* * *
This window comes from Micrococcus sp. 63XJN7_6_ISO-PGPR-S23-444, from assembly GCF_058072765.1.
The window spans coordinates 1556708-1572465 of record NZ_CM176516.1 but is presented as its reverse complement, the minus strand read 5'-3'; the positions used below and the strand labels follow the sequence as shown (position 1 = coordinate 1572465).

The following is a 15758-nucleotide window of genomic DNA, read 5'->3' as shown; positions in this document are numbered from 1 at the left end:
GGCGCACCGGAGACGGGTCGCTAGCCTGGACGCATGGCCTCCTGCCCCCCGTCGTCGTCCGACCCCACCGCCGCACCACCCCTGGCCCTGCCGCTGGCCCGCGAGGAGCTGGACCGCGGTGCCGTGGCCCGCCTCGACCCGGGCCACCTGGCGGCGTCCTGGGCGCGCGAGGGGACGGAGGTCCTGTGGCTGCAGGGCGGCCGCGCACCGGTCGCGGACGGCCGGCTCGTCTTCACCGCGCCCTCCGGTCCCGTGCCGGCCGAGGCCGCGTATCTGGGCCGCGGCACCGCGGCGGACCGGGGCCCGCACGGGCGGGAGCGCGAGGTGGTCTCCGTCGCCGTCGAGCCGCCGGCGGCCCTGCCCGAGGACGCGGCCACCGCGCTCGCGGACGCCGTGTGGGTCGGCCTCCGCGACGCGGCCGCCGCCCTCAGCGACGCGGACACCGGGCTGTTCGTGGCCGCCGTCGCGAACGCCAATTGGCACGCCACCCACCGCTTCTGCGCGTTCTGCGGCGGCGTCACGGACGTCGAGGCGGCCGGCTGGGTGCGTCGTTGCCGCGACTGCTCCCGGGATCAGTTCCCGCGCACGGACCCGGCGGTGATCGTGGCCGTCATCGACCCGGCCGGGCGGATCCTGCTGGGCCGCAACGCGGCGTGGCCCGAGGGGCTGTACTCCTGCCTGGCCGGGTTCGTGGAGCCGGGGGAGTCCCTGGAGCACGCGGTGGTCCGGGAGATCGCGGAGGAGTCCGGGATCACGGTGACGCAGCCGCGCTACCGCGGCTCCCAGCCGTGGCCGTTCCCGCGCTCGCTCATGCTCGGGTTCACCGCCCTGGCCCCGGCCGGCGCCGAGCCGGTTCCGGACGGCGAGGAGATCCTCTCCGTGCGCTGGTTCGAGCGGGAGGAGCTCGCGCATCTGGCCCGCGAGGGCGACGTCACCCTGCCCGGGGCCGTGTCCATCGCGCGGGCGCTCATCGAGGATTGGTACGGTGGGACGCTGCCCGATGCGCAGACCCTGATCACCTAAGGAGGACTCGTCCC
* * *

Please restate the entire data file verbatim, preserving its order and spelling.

This window comes from Micrococcus sp. 63XJN7_6_ISO-PGPR-S23-444, from assembly GCF_058072765.1.
The window spans coordinates 1556708-1572465 of record NZ_CM176516.1 but is presented as its reverse complement, the minus strand read 5'-3'; the positions used below and the strand labels follow the sequence as shown (position 1 = coordinate 1572465).

The following is a 15758-nucleotide window of genomic DNA, read 5'->3' as shown; positions in this document are numbered from 1 at the left end:
GGCGCACCGGAGACGGGTCGCTAGCCTGGACGCATGGCCTCCTGCCCCCCGTCGTCGTCCGACCCCACCGCCGCACCACCCCTGGCCCTGCCGCTGGCCCGCGAGGAGCTGGACCGCGGTGCCGTGGCCCGCCTCGACCCGGGCCACCTGGCGGCGTCCTGGGCGCGCGAGGGGACGGAGGTCCTGTGGCTGCAGGGCGGCCGCGCACCGGTCGCGGACGGCCGGCTCGTCTTCACCGCGCCCTCCGGTCCCGTGCCGGCCGAGGCCGCGTATCTGGGCCGCGGCACCGCGGCGGACCGGGGCCCGCACGGGCGGGAGCGCGAGGTGGTCTCCGTCGCCGTCGAGCCGCCGGCGGCCCTGCCCGAGGACGCGGCCACCGCGCTCGCGGACGCCGTGTGGGTCGGCCTCCGCGACGCGGCCGCCGCCCTCAGCGACGCGGACACCGGGCTGTTCGTGGCCGCCGTCGCGAACGCCAATTGGCACGCCACCCACCGCTTCTGCGCGTTCTGCGGCGGCGTCACGGACGTCGAGGCGGCCGGCTGGGTGCGTCGTTGCCGCGACTGCTCCCGGGATCAGTTCCCGCGCACGGACCCGGCGGTGATCGTGGCCGTCATCGACCCGGCCGGGCGGATCCTGCTGGGCCGCAACGCGGCGTGGCCCGAGGGGCTGTACTCCTGCCTGGCCGGGTTCGTGGAGCCGGGGGAGTCCCTGGAGCACGCGGTGGTCCGGGAGATCGCGGAGGAGTCCGGGATCACGGTGACGCAGCCGCGCTACCGCGGCTCCCAGCCGTGGCCGTTCCCGCGCTCGCTCATGCTCGGGTTCACCGCCCTGGCCCCGGCCGGCGCCGAGCCGGTTCCGGACGGCGAGGAGATCCTCTCCGTGCGCTGGTTCGAGCGGGAGGAGCTCGCGCATCTGGCCCGCGAGGGCGACGTCACCCTGCCCGGGGCCGTGTCCATCGCGCGGGCGCTCATCGAGGATTGGTACGGTGGGACGCTGCCCGATGCGCAGACCCTGATCACCTAAGGAGGACTCGTCCC